Liszt: Harmonies poétiques et religieuses d’après des poèmes de Alphonse de Lamartine

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WORKS: Harmonies poétiques et religieuses d’après des poèmes de Alphonse de Lamartine; Piano Sonata in B minor
PERFORMER: François-Frédéric Guy (piano)

Even in Liszt’s bicentenary year, complete recordings of the formidably vast Harmonies poétiques et religieuses are likely to remain rare. Hardly surprising, given the cycle’s dominant mood of crowd-displeasing high seriousness. It contains three of Liszt’s mightiest individual masterpieces, and François-Frédéric Guy responds magnificently to each – to the radiant spaces of Bénédiction de Dieu dans la solitude, the epic drama and scale of Pensée des morts, and above all to the thunderous tragedy of Funérailles, whose extreme demands show that Guy’s technique can match anybody’s for firepower. He also offers moments of genuine revelation. I hadn’t realised quite how thrilling an introduction to the cycle the opening Invocation can be; and while the Andante lagrimoso can sometimes seem a less than remarkable statement by Lisztian standards, Guy’s searching way makes it more memorable.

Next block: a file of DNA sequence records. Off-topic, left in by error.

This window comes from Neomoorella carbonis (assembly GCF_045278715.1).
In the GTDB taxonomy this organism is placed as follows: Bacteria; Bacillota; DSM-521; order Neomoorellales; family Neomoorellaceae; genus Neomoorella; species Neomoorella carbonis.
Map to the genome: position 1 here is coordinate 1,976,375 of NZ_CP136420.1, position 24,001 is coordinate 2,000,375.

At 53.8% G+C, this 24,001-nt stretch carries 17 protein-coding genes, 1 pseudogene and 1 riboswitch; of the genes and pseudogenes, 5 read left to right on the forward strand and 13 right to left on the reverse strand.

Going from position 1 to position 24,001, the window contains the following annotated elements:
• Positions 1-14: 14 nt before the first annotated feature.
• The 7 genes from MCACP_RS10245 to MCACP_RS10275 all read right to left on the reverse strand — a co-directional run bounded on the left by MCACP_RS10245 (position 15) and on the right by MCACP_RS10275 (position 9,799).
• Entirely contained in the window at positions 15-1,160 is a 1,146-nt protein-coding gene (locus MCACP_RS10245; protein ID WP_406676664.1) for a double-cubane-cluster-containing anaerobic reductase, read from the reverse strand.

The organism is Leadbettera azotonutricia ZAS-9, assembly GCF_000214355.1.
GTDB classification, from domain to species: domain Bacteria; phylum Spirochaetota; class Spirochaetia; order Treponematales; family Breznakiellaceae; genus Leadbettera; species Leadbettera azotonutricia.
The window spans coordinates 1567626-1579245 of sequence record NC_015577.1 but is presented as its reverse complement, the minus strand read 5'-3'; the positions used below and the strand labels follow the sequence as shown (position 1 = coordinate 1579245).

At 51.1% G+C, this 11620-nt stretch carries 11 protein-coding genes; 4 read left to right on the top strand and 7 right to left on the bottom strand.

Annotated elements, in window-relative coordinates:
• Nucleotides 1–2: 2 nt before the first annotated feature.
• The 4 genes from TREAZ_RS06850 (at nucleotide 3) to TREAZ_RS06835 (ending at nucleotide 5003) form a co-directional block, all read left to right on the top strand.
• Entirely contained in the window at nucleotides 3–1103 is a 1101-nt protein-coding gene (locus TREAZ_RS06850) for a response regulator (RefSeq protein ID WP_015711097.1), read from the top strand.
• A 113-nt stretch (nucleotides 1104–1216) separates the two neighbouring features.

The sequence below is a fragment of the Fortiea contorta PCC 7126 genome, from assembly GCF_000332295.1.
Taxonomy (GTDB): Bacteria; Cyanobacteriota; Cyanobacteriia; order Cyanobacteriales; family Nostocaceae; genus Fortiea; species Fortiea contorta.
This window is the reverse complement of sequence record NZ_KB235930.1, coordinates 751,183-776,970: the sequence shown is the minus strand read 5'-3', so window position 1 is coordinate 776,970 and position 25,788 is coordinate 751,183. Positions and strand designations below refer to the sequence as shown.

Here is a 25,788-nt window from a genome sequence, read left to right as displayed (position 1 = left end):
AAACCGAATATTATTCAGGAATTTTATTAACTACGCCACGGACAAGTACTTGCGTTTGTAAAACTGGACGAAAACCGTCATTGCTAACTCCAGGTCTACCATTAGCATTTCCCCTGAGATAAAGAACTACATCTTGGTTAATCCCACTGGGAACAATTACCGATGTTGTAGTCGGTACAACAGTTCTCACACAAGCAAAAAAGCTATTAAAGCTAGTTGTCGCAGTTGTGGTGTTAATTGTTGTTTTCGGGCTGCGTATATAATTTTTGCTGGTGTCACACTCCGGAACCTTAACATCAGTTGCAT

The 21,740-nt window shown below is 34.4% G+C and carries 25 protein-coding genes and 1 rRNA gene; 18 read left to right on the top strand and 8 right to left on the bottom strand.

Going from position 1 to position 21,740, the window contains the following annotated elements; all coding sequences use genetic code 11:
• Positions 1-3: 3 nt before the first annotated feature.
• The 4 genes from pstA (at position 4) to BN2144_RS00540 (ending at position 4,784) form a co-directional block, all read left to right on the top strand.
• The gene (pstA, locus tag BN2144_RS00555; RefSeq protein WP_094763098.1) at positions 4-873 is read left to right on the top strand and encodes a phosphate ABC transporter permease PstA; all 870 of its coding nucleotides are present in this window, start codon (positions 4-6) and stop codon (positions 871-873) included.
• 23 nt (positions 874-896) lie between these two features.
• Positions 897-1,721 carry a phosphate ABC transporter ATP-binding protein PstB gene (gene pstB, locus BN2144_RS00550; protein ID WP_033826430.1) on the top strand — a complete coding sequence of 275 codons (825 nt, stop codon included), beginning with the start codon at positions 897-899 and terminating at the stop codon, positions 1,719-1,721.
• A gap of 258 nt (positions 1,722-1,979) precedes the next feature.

That probing quality is appropriate to much of the music, but it tends to come at a price: the Ave Maria, for example, is one instance here where the benign element in Liszt’s style doesn’t sing with the naturalness that it invites. But Guy has evidently thought deeply about his approach: his way with the Sonata is quite different – free-flowing and mercurial, beautifully capturing its flights and switchbacks of mood, and full of a kind of bounding joy that balances out the more brooding world of the earlier cycle. Firmly recommended, although the more smoothly flowing recordings of Harmonies poétiques by Steven Osborne and Philip Thomson are not displaced. Malcolm Hayes